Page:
Daily Digest – February 3: A New Kind of Budget
February 3, 2015
Budget Day Feels a Lot Like Groundhog Day (Marketplace)
Roosevelt Institute Fellow Mike Konczal says that year after year, the president’s budget tried to compromise with Republicans from the start, but this year’s has broken off that routine.
Obamacare is Costing Way Less Than Expected (Vox)
Ezra Klein reports that the Congressional Budget Office’s adjusted predictions show the government will spend $600 billion less than estimated on healthcare – and the original estimate was pre-Obamacare.
In Net Neutrality Push, F.C.C. Is Expected to Propose Regulating Internet Service as a Utility (NYT)
The Federal Communications Commission’s new proposal will give it authority to enforce true net neutrality, including ending paid “fast lanes” on the Internet, writes Steve Lohr.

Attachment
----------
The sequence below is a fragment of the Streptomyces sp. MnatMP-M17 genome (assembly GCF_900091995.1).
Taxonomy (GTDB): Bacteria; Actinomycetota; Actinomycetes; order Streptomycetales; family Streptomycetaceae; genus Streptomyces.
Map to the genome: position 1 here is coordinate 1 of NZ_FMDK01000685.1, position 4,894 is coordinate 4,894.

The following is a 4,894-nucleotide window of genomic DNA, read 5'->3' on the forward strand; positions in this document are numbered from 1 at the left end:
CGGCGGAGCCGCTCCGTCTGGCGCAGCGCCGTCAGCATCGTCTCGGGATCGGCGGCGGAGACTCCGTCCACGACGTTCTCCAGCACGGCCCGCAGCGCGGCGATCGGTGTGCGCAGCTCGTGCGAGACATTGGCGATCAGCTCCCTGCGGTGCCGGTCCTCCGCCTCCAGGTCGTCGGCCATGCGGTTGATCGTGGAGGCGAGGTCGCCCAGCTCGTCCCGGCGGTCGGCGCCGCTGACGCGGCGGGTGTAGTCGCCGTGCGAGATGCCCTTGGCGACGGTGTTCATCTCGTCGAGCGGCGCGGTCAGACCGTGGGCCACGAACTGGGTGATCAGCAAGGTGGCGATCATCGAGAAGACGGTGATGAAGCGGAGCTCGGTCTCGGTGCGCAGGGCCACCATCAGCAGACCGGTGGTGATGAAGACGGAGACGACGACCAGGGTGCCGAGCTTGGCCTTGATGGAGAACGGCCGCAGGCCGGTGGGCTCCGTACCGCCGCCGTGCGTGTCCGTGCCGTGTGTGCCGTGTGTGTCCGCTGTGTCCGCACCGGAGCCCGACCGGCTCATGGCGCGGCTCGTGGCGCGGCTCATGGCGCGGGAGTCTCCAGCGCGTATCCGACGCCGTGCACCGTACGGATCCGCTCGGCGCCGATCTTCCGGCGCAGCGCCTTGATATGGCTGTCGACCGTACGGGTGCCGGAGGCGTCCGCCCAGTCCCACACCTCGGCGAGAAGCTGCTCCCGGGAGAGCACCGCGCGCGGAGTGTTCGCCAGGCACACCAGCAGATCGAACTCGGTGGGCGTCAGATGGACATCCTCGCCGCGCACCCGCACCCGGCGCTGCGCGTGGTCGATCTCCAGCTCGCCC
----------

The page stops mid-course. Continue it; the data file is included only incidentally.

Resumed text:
- Roosevelt Take: Roosevelt Institute Fellow Susan Crawford argues against the GOP’s recent embrace of open Internet, which she says is a bait and switch.
Labor Pains (TNR)
Rebecca Traister, currently on maternity leave at The New Republic, explains the impossible career situations created for women who want children under U.S. laws.
Banks See Stable Lending Landscape, But Some Auto Loans Signal Trouble (WSJ)
Kate Davidson looks at the results of a Federal Reserve survey of banks, which shows concern about the sub-prime auto loans that have become a larger and larger part of the market.
The City That Outlawed Free Food (The Nation)
Michelle Chen takes a close look at Fort Lauderdale, Florida’s new policy restricting the distribution of free food. City officials claimed free food enabled homelessness.